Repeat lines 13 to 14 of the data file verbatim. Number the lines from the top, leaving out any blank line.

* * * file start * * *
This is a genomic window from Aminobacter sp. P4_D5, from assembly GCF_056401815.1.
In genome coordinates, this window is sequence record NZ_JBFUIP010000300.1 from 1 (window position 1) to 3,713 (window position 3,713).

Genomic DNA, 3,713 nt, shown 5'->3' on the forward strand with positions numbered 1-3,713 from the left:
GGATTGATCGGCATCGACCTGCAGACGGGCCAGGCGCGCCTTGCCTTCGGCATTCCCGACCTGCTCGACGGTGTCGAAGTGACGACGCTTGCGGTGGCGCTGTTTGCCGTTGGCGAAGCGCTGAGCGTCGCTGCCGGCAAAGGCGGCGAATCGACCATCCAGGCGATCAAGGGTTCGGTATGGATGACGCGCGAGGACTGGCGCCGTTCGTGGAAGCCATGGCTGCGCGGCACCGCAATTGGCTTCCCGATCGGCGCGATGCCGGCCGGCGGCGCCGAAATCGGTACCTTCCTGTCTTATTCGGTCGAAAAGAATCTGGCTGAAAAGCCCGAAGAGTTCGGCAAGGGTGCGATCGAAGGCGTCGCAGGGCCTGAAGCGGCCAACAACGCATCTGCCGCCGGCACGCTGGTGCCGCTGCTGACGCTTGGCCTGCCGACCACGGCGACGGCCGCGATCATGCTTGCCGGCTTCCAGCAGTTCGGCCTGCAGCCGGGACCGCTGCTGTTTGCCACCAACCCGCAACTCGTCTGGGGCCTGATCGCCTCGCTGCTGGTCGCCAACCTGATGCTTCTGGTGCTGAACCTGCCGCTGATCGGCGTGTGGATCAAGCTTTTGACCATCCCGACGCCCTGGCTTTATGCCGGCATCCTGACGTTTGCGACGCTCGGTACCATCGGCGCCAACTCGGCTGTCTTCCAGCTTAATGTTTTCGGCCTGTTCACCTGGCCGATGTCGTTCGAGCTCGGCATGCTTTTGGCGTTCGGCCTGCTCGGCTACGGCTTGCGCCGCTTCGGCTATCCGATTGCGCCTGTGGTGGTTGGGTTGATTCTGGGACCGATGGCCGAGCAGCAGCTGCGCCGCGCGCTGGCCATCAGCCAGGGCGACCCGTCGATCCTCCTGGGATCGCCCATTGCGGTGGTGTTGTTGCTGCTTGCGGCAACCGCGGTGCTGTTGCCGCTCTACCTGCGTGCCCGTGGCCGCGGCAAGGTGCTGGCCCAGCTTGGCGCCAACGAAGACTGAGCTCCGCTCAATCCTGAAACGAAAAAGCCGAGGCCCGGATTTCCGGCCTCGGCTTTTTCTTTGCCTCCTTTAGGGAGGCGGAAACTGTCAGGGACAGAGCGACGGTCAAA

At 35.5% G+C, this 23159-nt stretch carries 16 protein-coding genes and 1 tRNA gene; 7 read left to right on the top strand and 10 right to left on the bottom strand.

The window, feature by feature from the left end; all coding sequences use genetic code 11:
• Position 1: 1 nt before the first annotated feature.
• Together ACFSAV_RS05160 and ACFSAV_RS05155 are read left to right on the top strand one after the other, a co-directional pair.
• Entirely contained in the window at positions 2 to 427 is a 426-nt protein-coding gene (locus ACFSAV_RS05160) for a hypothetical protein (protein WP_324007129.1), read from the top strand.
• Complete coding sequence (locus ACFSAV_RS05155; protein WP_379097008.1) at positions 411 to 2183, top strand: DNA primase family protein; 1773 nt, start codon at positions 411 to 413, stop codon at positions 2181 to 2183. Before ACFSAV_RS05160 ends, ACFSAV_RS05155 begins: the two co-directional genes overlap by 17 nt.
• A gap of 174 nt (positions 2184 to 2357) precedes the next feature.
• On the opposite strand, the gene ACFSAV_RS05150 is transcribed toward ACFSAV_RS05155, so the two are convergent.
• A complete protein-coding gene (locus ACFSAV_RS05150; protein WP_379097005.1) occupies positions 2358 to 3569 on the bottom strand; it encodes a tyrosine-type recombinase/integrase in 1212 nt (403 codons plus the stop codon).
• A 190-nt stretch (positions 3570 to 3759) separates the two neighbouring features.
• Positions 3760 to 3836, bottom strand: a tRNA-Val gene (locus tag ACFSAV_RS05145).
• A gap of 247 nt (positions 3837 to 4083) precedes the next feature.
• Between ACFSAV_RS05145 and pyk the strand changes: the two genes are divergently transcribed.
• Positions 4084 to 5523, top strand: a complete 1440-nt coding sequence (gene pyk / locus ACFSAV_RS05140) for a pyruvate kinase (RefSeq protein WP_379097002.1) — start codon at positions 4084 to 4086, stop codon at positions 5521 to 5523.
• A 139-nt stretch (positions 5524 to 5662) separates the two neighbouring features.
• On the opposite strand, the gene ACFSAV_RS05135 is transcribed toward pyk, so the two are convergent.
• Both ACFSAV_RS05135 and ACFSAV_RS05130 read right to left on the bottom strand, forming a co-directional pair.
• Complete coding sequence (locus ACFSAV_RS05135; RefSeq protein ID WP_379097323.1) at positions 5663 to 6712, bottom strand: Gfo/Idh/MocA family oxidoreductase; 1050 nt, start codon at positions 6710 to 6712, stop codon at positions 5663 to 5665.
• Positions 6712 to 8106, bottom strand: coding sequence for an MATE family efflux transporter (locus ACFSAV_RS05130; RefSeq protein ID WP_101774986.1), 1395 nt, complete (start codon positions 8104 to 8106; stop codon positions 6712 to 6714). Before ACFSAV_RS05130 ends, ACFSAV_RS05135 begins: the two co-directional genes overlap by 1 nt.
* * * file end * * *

• A complete protein-coding gene (locus ACFSAV_RS05150; protein WP_379097005.1) occupies positions 2358 to 3569 on the bottom strand; it encodes a tyrosine-type recombinase/integrase in 1212 nt (403 codons plus the stop codon).
• A 190-nt stretch (positions 3570 to 3759) separates the two neighbouring features.